The Renaissance castle complex, which is more likely to be found in the Mediterranean area, is regionally unique and is regarded as one of the most important examples of high medieval aristocratic culture in southern Germany.
Strategically located on Roßberg hill, the highest elevation between Munich and Augsburg, Hofhegnenberg Castle is not only one of the most impressive architectural monuments in the region, but also testimony to a rich history.
The monument is one of the few castles in the Bavarian region that survived the destruction of the Swedish troops during the Thirty Years’ War. Large parts of the building complex date from the 13th and 14th centuries.
In the 15th century, the castle was the residence of the Dukes of Bavaria-Munich of the House of Wittelsbach, the very dynasty that would later rule as the kings of Bavaria. Designed not as a hilltop castle, but as an imperial residence, it is, besides its architectural features, absolutely unique.
The castle demonstrates the transformation from a fortress built for defensive purposes in the Middle Ages, to a prestigious Renaissance castle. This change was initiated in the mid-16th century by the legendary Knight of the Order of the Golden Spur, Georg von Hegnenberg-Dux, morganatic offspring of the Duke of Bavaria, William IV of the House of Wittelsbach.
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With brittle masonry, partially collapsed roofs, and burst water pipes, the castle was in a dilapidated state that could withstand little additional load before it would collapse entirely. The defence tower on the southwest corner of the castle had already burst open and collapsed. Other outbuildings had collapsed and were only recognisable as piles of stones. The majority of the roofs were completely dilapidated, and several structural elements had broken off.
Regardless of the general degree of decay and dilapidation, a four-year renovation cycle, which was completed in 2012, rescued the castle.
The elements of the various historical styles and epochs, namely Medieval, Renaissance, Baroque, and Neo-Gothic, shine in new splendour and convey an extraordinary impression of a subtle but fascinating architectural potpourri.
It was precisely this legacy that The European Heritage Project sought to preserve. The reconstruction of the 40 meter high historic keep, which collapsed after being struck by lightning in the 18th century and was subsequently torn down, posed a particular challenge. The fortified tower, which has always been considered the most important testimony to the local high-medieval aristocratic culture, is no longer a mere ghostly memory, but a reality that completes the palace complex as a unit. Today it is once again the landmark of the proud castle that can be seen from afar.
After 600 years of family ownership, gambling led to the financial ruin of the last aristocratic landlord of Hofhegnenberg. Despite his attempts to save the castle by selling off extensive tracts of land, the decline could not be averted. Even the sale of the entire family fortune accumulated over 600 years, including the sale of an astonishing 1000 hectares of land around the castle and most of the historical inventory, was ultimately not enough to pay off the debts. In the end, the tax authorities, which had already registered a compulsory security mortgage, threatened foreclosure and eviction.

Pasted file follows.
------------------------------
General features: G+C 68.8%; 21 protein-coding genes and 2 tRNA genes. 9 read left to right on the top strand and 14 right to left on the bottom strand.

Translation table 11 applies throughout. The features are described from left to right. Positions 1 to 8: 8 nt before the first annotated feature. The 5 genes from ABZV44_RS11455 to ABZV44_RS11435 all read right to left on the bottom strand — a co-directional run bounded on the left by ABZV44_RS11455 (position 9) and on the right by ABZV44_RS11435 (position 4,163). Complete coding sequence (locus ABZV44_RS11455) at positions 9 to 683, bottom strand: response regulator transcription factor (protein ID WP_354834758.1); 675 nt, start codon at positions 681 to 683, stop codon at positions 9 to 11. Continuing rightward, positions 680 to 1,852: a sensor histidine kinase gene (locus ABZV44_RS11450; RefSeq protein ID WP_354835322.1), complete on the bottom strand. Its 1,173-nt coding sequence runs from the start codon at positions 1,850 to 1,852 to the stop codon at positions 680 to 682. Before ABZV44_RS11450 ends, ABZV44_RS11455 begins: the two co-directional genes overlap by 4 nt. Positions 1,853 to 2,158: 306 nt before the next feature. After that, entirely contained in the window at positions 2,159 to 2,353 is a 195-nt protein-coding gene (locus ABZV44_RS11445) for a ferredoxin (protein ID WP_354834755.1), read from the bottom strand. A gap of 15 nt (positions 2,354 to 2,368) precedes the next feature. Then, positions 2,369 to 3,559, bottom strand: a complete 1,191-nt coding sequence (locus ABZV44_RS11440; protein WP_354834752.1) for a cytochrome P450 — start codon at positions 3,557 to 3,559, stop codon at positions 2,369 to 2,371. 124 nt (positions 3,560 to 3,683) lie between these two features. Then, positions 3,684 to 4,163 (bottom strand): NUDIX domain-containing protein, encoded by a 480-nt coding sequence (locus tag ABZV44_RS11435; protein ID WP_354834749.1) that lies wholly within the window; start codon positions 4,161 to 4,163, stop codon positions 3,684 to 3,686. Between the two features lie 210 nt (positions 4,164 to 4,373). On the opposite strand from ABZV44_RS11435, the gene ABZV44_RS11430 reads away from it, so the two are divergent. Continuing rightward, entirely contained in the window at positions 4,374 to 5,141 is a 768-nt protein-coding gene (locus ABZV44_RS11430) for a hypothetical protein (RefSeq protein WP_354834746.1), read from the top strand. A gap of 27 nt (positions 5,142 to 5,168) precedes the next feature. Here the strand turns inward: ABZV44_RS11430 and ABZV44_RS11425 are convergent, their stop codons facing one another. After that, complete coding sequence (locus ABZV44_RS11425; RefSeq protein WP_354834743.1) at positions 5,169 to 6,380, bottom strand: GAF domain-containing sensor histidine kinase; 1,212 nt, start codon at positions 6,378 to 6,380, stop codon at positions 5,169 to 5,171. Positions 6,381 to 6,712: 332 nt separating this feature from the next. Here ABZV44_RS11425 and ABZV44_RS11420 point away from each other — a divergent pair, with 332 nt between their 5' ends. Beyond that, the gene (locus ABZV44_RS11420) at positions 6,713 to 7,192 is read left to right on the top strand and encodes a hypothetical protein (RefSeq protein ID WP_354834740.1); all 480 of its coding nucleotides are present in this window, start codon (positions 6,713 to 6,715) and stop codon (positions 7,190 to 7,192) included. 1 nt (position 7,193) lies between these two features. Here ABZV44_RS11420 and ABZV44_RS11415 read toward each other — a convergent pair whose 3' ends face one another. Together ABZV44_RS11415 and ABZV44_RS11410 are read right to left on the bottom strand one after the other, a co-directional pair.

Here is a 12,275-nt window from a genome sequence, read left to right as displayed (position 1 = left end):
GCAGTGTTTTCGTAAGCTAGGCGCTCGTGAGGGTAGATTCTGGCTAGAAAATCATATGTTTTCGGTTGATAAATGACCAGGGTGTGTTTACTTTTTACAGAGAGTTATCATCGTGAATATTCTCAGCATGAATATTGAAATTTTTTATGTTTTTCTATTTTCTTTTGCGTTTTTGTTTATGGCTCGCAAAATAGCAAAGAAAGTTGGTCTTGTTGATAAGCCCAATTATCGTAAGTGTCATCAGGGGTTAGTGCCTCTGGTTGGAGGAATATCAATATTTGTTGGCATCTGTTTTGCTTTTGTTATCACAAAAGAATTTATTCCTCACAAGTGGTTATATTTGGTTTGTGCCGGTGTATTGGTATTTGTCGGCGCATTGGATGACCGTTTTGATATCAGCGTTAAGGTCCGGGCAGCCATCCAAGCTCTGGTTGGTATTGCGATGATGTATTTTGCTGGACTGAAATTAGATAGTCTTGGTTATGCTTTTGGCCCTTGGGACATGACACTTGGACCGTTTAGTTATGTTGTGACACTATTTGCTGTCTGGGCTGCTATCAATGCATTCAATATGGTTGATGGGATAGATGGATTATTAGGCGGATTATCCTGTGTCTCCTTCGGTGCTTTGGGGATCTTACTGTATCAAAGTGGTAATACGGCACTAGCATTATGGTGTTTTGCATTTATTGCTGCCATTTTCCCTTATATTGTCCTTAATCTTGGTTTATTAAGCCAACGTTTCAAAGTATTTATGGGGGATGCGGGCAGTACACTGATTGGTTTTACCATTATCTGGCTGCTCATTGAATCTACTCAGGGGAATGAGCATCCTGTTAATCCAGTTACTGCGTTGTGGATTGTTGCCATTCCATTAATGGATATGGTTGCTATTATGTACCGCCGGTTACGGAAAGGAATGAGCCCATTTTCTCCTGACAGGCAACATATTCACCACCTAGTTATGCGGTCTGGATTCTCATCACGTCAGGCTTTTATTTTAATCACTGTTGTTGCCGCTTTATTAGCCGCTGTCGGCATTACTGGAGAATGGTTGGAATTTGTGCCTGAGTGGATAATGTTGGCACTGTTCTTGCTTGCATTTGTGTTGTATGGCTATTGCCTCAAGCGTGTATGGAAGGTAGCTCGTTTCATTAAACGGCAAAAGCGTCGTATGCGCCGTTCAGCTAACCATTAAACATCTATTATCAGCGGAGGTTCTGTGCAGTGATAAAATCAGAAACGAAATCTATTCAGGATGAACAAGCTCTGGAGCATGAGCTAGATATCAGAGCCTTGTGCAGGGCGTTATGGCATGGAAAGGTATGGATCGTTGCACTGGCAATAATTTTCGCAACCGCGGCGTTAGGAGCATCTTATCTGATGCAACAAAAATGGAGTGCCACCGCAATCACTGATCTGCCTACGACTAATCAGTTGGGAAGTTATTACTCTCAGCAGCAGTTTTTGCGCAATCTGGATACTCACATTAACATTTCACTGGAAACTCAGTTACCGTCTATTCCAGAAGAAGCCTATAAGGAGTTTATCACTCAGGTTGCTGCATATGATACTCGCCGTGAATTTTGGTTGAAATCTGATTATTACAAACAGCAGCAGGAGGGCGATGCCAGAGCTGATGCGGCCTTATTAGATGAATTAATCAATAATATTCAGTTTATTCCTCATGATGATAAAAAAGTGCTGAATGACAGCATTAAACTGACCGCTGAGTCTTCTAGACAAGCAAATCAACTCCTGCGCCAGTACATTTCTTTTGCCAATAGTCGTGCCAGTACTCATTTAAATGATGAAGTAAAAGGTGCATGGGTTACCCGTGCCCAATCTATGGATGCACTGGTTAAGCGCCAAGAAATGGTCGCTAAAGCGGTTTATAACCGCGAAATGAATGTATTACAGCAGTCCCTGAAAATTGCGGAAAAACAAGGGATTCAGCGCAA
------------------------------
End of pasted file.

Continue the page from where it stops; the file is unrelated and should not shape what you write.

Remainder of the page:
At the time of the acquisition by The European Heritage Project, the deterioration caused by moisture, frost and mold was obvious. The buildings were no longer heated in winter for financial reasons, and frost damage was evident throughout. The entire north wing of the castle threatened to collapse. In one of the farm buildings, the structural damage was so advanced that renovation was not possible, and demolition remained the only option for safety reasons.
The restoration of the castle became a race against time.
REAL ESTATE FACTS & FIGURES
Hofhegnenberg Castle is situated on Roßberg hill, approximately 40 kilometres northwest of Munich and 20 kilometres southeast of Augsburg. It is located east of the village of Steindorf in the Aichach-Friedberg district, Swabia (Bavaria). The estate covers a total of around 5 hectares and consists of an enclosed park of 3.5 hectares surrounding the castle, and a further 1.5 hectares of productive land to the northeast.
Four multi-storey wings with three towers, a gateway building, and an integrated chapel are grouped around a large inner courtyard. They form the main unit with a total area of 4,000 square meters and a living area of 2,500 square metres. In addition, another free-standing building unit, the gardener’s lodge, is located on the north-eastern side of the property, as well as a large 19th century farmyard with an area of 10,000 square meters.
In the monuments register of the administrative district of Aichach-Friedberg, the estate is described as follows:
“Castle, 12th to 19th century complex grouped around a courtyard, essentially 16th century; eaves-side entrance wing with hipped roof and dormers, gateway entrance, baroque, two adjoining gable buildings, medieval keep, castle chapel, mid-16th century and expanded in 1726; with facilities; adjoining park to the south. “
13th and 14th Century: Building a Bastion
It is assumed that the construction of the original high-medieval fortress began around the dawn of the 14th century, when the ministerial family Hegnenberg left their original motte-and-bailey castle in today’s municipal district of Althegnenberg, only five kilometres from Hofhegnenberg. The relatives of the same name, most probably originating in Upper Swabia, were first officially documented at the end of the 12th century, when Engelschalk and Hermann von Hegnenberg were listed as vassals to the European dynasty of the House of Welf.